Need to Increase your draw weight? Here are 4 exercises to help.
As archers and hunters, we strive to be the best versions of ourselves, both on the range and out in the field. For us, it’s no secret that perfect practice makes perfect. So why not add physical conditioning to your already perfect practice? Increasing your muscle tone and stamina will give you better control over your shot and the ability to shot for longer time periods. To increase your muscle tone, you will need to build strength in your shoulders, back and core. Here are 4 great strength and conditioning exercises that I do to maximize my workout for peak archery performance.
Tricep Kickbacks help to strengthen the muscles of your arms and upper back. This specific exercise will help you shoot longer and hold your full draw position longer.
To perform Tricep Kickbacks:
- Start with a dumbbell in each hand, with your palms facing your torso. Bend slightly forward at the waist, your back should be straight and your knees slightly bent.
- Now that you are in position, with your elbows staying close to your side and your upper arms stationary, move the dumbbells back using your forearms until they are fully extended.
- After a slight pause at full extension bring your arms back to the starting position and repeat for a total of 20 reps and 3 sets.
Lateral Delt Raises
Increasing your shoulder strength is excellent for toning muscles to help stabilize you while shooting. Being able to hold your position, especially while hunting can be key to a successful and ethical harvest in some cases.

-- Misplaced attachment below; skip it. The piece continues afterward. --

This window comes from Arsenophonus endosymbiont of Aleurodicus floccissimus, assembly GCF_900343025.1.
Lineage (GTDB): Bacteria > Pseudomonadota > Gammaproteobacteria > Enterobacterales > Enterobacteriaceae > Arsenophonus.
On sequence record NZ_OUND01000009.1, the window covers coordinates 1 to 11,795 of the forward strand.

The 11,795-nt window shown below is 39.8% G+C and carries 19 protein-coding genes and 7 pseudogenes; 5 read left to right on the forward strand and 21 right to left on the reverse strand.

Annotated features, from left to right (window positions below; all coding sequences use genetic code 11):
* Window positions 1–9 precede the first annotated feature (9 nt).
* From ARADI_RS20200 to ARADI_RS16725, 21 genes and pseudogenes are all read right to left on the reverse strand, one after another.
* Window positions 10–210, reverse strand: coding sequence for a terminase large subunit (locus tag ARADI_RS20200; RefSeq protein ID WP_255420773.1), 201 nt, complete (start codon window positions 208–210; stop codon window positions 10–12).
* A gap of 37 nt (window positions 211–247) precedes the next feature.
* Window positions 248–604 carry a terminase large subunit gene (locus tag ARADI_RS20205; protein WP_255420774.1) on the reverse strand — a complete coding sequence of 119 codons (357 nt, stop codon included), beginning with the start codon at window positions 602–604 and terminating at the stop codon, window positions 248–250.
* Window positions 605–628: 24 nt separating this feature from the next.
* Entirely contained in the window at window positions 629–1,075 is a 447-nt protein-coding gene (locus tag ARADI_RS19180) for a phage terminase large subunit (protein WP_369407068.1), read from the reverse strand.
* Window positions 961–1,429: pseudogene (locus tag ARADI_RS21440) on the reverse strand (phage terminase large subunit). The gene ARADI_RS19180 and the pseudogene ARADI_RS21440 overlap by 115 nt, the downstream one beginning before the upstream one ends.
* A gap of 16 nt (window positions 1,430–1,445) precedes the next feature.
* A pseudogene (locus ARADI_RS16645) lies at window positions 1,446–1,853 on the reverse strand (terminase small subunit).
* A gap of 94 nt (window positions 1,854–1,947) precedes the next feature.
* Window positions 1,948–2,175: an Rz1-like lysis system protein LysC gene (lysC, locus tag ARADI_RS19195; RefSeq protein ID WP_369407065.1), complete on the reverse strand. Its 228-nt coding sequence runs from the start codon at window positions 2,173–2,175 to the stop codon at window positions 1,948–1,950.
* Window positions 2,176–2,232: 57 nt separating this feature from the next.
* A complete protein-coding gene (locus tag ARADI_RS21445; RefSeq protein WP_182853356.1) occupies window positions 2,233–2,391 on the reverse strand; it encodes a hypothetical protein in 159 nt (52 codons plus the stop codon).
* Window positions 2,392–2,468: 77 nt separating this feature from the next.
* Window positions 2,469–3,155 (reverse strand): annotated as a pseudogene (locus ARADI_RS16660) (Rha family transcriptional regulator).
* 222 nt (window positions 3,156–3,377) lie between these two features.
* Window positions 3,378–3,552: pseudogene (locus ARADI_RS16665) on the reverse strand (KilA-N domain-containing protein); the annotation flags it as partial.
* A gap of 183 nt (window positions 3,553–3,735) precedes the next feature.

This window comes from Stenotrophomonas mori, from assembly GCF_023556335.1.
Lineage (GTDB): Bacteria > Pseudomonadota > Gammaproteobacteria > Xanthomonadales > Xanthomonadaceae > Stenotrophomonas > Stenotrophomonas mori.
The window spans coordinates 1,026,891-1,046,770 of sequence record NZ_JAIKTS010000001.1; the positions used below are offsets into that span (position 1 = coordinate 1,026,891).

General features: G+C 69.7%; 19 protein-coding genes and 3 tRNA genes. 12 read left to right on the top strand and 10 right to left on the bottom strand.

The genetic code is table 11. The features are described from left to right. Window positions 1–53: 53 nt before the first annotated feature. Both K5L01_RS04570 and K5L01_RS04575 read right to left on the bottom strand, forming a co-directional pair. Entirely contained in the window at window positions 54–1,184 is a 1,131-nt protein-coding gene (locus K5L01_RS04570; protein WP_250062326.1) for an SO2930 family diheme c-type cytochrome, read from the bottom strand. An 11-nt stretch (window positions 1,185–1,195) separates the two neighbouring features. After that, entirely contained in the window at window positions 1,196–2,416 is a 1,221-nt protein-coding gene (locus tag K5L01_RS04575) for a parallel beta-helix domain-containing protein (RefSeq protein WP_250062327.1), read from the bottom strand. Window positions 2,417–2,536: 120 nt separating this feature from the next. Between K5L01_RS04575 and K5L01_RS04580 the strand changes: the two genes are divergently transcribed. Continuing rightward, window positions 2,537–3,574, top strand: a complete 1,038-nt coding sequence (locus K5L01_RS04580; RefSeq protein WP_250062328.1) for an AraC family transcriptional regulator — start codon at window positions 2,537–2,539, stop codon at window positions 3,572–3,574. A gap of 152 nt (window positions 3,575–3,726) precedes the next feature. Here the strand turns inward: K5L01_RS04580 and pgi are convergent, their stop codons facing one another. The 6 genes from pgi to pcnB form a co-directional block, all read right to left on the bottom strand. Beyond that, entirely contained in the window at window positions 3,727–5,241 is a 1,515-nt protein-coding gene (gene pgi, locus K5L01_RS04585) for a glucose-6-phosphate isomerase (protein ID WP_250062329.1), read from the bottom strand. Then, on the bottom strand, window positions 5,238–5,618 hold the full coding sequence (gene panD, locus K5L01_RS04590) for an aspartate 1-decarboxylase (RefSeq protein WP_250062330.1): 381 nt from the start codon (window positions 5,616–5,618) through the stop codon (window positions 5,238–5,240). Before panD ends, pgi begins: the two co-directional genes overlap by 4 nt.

To perform Lateral Delt Raise:
- Stand with a dumbbell in each hand resting at your sides.
- With your back straight, your core tight and a slight bend in your elbows, slowly lift your arms out until they become parallel to the floor.
- After a slight pause, slowly lower your arms back down to your side and repeat for a total of 20 reps and 3 sets.
The plank exercise is a great way to strengthen your core for better stability, endurance and strength.
To perform the Forearm Plank:
- Start with your hands and toes on the floor in a standard push-up position.
- Slowly lower your forearms to the ground directly below your shoulders. Your arms should form a 90-degree angle, bending at the elbow.
- Maintain a straight line from the top of your head to your heels.
- Your focus should be slightly in front of your shoulders to maintain a straight back.
- Keep your core tight and hold for 1 minute, repeating for a total of 3 sets.
Bow Draw with AccuBow
Practicing drawing with a AccuBow with both your dominant and non-dominant arms will not only increase strength in your arms, shoulders and back, but also, it will also test your stability. This is what I call the all-around archers exercise. If you do not have an Accubow, this exercise can easily be down by folding a resistance band in half and tying the end.
To perform Bow Draw:
- Using the knob on the bottom wheel of the AccuBow, set your resistance. The resistance can be set anywhere from 10 to 70 pounds, making it great for everyone. *For more reps, use a lighter poundage.
- Start with your feet approximately shoulder-width apart. Make sure you are standing up straight and not leaning back, making sure your weight is distributed evenly.
- Holding the bow in your bow arm with a slight bend at the elbow, draw using your dominant arm utilizing the resistance band attached to the AccuBow.
- When drawing, focus on using your back muscles to draw, as opposed to solely drawing with your arms. Remember, slow-and-steady wins the race and will help you learn the proper draw techniques while increasing your muscle tone.
- Complete 3 sets of 20 reps for both your dominant and non-dominant arms, alternating arms between sets.
About Sereena Thompson
Sereena Thompson is a mom, wife, hunter, blogger and all-around outdoor enthusiast! She is the co-founder of Nature’s Paint, an easy-on easy-off, all-natural camo face paint. “As a hunter I am dedicated to uplifting, empowering and helping other ladies and kids get into hunting and the outdoors.”
Reprinted with permission by Women’s Outdoor News.